Globally, tourism is one of the world’s largest industries; prior to the pandemic, Travel & Tourism (including industries directly and indirectly dependent on tourism such as hospitality) accounted for 1 in 4 of all new jobs created across the world, 10.3% of all jobs and 10.3% of global GDP (US$9.6 trillion). At the same time visitor spending contributed an estimated US$1.8 trillion in 2019 (6.8% of total exports) (GSTC, 2022).
While tourism is a major source of revenue, livelihood and commerce for millions, recent years have drawn attention in particular to the effects of conventional tourism. Impacts have focused on pollution, environmental degradation, disruption to local communities and overexploitation of resources in host destinations (GSTC, 2022). In the wake of the climate crises and SDGs, the onus on tourism to respect environmental and social boundaries have increased. Such a context has inevitably led to debates on Sustainable Tourism and Re-generative Tourism.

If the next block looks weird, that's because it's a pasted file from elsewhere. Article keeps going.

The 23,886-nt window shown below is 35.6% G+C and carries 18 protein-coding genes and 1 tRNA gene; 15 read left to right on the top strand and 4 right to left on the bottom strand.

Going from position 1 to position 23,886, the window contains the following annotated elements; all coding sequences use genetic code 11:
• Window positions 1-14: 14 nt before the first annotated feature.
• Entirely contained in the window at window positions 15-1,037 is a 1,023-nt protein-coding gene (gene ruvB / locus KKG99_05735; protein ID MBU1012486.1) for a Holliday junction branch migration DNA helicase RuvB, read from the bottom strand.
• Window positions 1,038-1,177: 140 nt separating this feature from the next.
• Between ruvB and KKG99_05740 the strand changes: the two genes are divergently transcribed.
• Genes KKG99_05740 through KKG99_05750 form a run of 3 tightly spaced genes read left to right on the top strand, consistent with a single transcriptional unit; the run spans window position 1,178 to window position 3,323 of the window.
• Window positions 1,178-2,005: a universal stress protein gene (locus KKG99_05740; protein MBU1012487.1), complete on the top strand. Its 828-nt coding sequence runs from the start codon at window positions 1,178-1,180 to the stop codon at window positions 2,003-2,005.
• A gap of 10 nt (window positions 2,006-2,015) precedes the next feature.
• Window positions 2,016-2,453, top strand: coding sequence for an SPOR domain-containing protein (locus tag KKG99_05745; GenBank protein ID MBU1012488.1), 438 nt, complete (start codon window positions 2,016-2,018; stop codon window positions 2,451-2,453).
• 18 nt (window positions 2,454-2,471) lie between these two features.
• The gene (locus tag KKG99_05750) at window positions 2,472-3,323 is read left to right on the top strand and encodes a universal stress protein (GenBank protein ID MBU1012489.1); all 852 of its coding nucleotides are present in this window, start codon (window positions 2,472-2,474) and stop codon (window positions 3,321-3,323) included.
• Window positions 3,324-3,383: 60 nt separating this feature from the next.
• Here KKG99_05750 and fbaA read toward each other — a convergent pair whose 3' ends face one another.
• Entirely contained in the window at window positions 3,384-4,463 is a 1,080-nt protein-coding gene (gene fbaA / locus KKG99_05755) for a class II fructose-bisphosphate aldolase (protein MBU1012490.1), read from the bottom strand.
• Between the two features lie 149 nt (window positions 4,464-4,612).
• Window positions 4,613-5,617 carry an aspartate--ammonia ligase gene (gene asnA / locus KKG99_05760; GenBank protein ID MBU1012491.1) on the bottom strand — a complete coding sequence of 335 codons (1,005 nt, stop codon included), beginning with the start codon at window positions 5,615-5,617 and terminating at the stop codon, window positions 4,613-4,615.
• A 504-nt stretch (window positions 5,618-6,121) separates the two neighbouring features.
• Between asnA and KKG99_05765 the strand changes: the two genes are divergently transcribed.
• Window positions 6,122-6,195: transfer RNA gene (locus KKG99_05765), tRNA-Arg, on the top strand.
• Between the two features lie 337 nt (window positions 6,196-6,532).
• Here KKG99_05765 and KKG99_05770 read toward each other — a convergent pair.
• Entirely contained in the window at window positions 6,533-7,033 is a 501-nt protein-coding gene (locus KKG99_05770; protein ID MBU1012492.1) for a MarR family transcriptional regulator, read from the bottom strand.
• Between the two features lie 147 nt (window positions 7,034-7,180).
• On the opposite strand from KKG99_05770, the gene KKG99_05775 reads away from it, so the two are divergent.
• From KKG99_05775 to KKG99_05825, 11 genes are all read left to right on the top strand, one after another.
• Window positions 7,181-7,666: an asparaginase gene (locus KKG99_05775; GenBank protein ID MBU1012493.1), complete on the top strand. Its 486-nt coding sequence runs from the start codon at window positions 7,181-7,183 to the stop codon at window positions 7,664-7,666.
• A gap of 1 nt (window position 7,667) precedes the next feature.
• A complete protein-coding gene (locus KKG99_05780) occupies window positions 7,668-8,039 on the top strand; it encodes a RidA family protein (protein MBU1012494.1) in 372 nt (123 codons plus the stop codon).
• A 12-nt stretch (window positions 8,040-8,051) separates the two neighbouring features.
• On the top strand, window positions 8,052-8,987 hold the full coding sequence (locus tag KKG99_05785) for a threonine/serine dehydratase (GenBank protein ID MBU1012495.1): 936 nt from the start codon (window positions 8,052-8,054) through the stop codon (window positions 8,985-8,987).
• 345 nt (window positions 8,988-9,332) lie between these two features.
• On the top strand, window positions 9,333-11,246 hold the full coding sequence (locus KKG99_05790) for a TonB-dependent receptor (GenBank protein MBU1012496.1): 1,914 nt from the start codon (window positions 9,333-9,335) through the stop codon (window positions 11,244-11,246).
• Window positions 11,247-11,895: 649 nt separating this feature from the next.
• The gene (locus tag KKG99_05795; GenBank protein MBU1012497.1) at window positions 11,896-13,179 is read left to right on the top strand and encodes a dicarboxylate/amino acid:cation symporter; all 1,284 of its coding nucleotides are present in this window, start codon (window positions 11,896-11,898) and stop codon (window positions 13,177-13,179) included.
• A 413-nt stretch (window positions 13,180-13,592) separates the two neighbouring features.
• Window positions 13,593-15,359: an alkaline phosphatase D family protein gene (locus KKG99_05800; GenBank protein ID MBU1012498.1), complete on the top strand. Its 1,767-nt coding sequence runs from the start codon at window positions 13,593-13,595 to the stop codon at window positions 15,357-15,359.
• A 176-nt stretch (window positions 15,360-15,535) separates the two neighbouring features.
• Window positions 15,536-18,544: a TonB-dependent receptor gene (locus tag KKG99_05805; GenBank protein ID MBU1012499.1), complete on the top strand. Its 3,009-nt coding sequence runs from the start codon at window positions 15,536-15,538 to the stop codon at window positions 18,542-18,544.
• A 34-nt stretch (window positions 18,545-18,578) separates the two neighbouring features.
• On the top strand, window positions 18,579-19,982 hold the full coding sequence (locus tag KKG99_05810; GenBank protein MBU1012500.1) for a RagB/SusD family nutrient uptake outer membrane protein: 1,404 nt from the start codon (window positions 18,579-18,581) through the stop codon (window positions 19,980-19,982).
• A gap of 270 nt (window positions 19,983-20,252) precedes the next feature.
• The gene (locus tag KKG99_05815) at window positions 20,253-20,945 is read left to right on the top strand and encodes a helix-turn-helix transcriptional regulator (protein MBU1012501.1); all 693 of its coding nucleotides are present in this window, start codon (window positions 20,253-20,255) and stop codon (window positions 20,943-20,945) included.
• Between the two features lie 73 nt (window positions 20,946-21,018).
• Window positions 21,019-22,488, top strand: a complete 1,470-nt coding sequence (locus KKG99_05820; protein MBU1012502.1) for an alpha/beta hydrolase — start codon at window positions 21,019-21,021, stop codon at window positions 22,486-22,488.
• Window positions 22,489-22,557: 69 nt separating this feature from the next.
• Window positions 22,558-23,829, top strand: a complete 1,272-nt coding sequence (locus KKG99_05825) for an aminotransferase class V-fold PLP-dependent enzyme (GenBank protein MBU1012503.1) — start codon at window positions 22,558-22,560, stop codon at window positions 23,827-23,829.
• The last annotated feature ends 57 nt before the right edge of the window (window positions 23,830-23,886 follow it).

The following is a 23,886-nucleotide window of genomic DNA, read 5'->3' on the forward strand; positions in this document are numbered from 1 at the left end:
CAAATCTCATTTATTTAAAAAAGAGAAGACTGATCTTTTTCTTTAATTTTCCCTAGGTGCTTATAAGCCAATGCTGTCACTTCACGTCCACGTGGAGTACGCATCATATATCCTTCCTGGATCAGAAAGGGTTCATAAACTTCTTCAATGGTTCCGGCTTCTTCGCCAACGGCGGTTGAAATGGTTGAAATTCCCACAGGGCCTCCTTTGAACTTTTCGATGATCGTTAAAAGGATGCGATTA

WHAT IS SUSTAINABLE TOURISM?
Sustainable tourism is defined by the UN Environment Program and UN World Tourism Organization as “tourism that takes full account of its current and future economic, social and environmental impacts, addressing the needs of visitors, the industry, the environment and host communities“.
So, what are the main pillars of Sustainable Tourism? The WEF (World Economic Forum) classifies Sustainable Tourism on 10 principles.
1) Destination Sustainability
2) Development of Work-Force,
3) Prioritization of Communities
4) Alignment of the Visitor Experience
5) Protection of Heritage
6) Protection of Nature
7) Responsible Production and Consumption
8) Calibration of Infrastructure
9) Effective Governance